Download Janine Sowden

yes no Was this document useful for you?
   Thank you for your participation!

* Your assessment is very important for improving the workof artificial intelligence, which forms the content of this project

Document related concepts

History of sonata form wikipedia , lookup

Janine Sowden
Thursday 26 November 6pm, Salon
Presented by Melbourne Recital Centre
Janine Sowden piano
Ludwig van Beethoven (1770–1827)
Sonata No.13 in E-flat, Op.27, No.1, Quasi una fantasia
I Andante–Allegro–Andante
II Allegro molto e vivace
III Adagio con espressione
IV Allegro vivace
Maurice Ravel (1875–1937)
Gaspard de la Nuit: Trois poemés pour piano d’aprés Aloysius Betrand
I Ondine
II Le Gibet
III Scarbo
George Percy Grainger (1882–1961)/Richard Strauss (1864–1949)
‘Ramble’ on the last love duet from Der Rosenkavalier
George Percy Grainger (1882–1961)
Pastoral from In a Nutshell
Sergei Prokofiev (1891–1953)
Toccata, Op.11
Often overshadowed by its Op.27, No.2 companion (the Moonlight Sonata), Beethoven’s Sonata No.13,
Op.27, No.1 is similarly titled Quasi una fantasia, and heralds the transition into Beethoven’s middle
period with the ‘heroic’ key of E-flat major. Written in 1800–1801, it features Beethoven’s innovative
exploration of the classical sonata form, where he veers away from traditional composition structures.
The first movement isn’t in the usual sonata form but in ternary form, beginning with a soft, expressive
first theme written like a string quartet. By contrast, the middle section is fast and in C major. Beethoven
swaps the classical order of the second and third movements so that the scherzo appears before the
slow movement. The last movement is a spritely rondo. A brief quotation of the theme from the slow
movement appears, followed by a cadenza. The coda, marked Presto, consisting of a tightly compressed
version of the main theme, signals the end of the piece. The four movements are performed
continuously as Beethoven writes ‘attacca’ at the end of each movement, to ensure that all movements
are integrated to create a unified whole.
19th-century French Romantic poet Aloysius Betrand’s poems from the Gaspard de la Nuit collection
are the inspiration for Ravel’s own piano suite by the same name. Ravel’s scintillating keyboard wizardry
and impressionistic nuances bring to musical life, three vivid and compelling scenes. In the first piece
Ondine, the composer conveys the love song of a water nymph to a man, trying to entice him to visit her
underwater Kingdom and concluding with her inevitable failed seduction. Le Gibet depicts a lone corpse
hanging from a gibbet at sunset, against a desert’s reddened horizon. A bell tolls in the distance, which
Ravel writes as an unrelenting B-flat octave in the middle register. This is heard throughout the entire
movement, and binds the layers of exsanguinous chromatism. With fiendish technical challenges,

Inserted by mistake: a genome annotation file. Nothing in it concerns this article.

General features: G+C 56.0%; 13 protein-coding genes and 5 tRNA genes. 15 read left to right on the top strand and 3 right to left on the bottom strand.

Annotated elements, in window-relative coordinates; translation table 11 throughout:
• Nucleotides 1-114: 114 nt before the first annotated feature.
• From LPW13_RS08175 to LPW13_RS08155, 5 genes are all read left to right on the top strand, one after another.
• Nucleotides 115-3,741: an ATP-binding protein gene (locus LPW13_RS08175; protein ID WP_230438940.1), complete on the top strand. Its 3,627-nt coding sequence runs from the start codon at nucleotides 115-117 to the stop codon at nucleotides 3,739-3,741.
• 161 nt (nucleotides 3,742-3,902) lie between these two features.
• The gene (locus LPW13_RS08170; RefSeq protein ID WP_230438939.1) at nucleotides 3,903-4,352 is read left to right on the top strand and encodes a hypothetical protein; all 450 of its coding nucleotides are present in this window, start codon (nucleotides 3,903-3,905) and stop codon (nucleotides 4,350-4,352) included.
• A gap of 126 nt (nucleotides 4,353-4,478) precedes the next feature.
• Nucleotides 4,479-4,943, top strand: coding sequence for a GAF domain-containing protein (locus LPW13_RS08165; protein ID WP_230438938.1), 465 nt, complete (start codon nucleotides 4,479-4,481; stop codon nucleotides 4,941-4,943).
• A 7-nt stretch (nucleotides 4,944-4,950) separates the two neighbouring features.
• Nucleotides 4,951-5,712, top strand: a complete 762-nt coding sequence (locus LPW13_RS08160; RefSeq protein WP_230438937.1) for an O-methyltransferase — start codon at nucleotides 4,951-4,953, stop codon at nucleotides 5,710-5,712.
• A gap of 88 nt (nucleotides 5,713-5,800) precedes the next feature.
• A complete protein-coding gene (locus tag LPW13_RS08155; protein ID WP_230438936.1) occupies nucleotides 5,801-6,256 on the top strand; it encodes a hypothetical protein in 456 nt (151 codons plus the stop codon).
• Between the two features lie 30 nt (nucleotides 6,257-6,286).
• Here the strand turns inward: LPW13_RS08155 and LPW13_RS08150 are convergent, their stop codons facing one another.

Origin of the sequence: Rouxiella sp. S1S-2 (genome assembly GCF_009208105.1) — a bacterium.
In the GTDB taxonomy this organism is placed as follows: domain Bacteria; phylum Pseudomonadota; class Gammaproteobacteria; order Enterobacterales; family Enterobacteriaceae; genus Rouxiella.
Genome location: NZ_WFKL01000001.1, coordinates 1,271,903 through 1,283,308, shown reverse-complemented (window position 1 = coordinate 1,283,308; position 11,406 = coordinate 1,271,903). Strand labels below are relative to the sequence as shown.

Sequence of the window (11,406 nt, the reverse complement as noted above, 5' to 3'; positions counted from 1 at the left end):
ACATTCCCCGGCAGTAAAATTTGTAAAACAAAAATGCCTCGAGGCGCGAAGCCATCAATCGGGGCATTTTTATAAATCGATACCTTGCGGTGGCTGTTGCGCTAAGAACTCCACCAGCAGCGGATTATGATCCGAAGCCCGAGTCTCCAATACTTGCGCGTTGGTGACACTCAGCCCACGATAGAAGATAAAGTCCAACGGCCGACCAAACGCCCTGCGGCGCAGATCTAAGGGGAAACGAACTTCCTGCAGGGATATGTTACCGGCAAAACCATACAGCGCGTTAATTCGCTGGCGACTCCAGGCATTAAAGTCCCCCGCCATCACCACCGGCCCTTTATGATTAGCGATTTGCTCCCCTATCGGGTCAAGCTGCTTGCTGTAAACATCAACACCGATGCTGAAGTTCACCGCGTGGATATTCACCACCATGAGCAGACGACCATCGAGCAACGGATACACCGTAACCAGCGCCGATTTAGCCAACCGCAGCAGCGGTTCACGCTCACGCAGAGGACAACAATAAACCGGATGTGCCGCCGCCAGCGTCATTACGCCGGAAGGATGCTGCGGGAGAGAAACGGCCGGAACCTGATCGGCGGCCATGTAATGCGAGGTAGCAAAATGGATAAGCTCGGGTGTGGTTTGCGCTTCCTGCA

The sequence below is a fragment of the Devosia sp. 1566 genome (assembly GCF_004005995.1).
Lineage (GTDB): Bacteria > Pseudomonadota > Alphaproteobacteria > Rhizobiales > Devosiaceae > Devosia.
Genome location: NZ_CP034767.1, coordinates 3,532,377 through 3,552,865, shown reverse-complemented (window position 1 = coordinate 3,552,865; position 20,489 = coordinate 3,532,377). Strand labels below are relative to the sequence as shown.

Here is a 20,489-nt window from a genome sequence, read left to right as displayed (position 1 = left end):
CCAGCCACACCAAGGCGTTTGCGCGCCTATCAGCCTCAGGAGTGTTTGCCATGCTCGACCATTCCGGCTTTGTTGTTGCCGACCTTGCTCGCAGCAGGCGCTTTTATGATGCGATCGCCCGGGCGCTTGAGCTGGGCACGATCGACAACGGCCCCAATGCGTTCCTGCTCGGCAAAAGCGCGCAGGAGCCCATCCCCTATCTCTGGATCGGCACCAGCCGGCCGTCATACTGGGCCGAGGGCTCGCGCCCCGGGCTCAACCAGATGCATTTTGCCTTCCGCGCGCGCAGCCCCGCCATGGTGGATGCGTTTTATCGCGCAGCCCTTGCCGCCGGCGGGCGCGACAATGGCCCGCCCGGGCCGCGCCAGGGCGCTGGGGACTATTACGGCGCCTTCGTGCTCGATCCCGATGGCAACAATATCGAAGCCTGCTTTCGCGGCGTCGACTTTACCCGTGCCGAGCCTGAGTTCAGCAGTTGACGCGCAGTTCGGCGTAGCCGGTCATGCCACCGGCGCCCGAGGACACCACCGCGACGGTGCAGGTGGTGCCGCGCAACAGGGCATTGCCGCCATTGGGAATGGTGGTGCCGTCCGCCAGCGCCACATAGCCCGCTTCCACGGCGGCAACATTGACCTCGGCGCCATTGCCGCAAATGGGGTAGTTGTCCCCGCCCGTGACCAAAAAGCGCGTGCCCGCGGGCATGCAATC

repeated notes and virtuosity of the final movement, Ravel fully explores the nightmare scenario in the
form of Scarbo, the malicious dwarf whose ‘lightning’ movements create hallucinations in the darkness.
Ravel says, “I wanted to write an orchestral transcription for the piano. I wanted to make a caricature of
Romanticism. Perhaps it got the better of me”.
In the footsteps of Liszt, Grainger draws from his own formidable and highly personal piano techniques
to write inventive transcriptions. ‘Ramble’ as the title suggests is an imaginative, improvisatory ‘meander’
inspired by the melodies of Richard Strauss’ last love duet from Der Rosenkavalier. Grainger’s
idiosyncratic pedal markings are evident throughout and in particular, his special use of the sostenuto
pedal (middle pedal), where piano keys are silently depressed at the beginning and then heard ringing,
add to the coruscating ambience. The Pastoral is the third movement out of four, from Grainger’s own
orchestral suite, In a Nutshell, which was considered one of his significant original compositions. It is
Grainger at his most ambitious, where he creates a serious and sustained work of evolving chromatic and
polymodal complexity.
Prokofiev’s Toccata was written in 1912, when the composer was just 23 years of age. It was a
revolutionary composition, not only reflecting the ‘mood of the times’ but steering Prokofiev’s style into
new territory. Like Scarbo, it also begins with repeated notes, however these notes are mechanical and
driving. The incessant percussive, dissonant and explosive trajectory climaxes at the end, to complete a
sheer pianistic feat.
© Caroline Almonte, 2015
Janine Sowden, celebrated Australian pianist, producer and pedagogue is renowned internationally
for her powerful interpretive style and skilful sensitivity. Her UK debut performance was hailed by
The Times, London as ‘a delicate mixture of poetry with virtuosity.’ Prior to graduating from the Victorian
College of the Arts, Ms Sowden studied with Ronald Farren-Price, Margaret Hair and Roy Shepard.
Further postgraduate studies with Joan Havill were undertaken at the Guildhall School of Music and
Drama in London, where she won major prizes, including the coveted BP scholarship and the Concert
Recital Diploma, Premier Prix. Ms Sowden was later appointed to the teaching staff at the Junior
Guildhall School.
Ms Sowden has recorded and produced several CDs. Since returning to Australia, she enjoys an active
career and is currently on the teaching staff at the University of Melbourne, faculty of the Victorian
College of the Arts and Melbourne Conservatorium of Music.
Janine Sowden would like to thank Guy, Joel and Tim Fredman for their enduring support, Stephen McIntyre
and Caroline Almonte.
Discover more about Melbourne Recital Centre:
31 Sturt St, Southbank, Victoria 3006 P 9699 3333 F 9207 2662 E [email protected] W
Principal Government Partner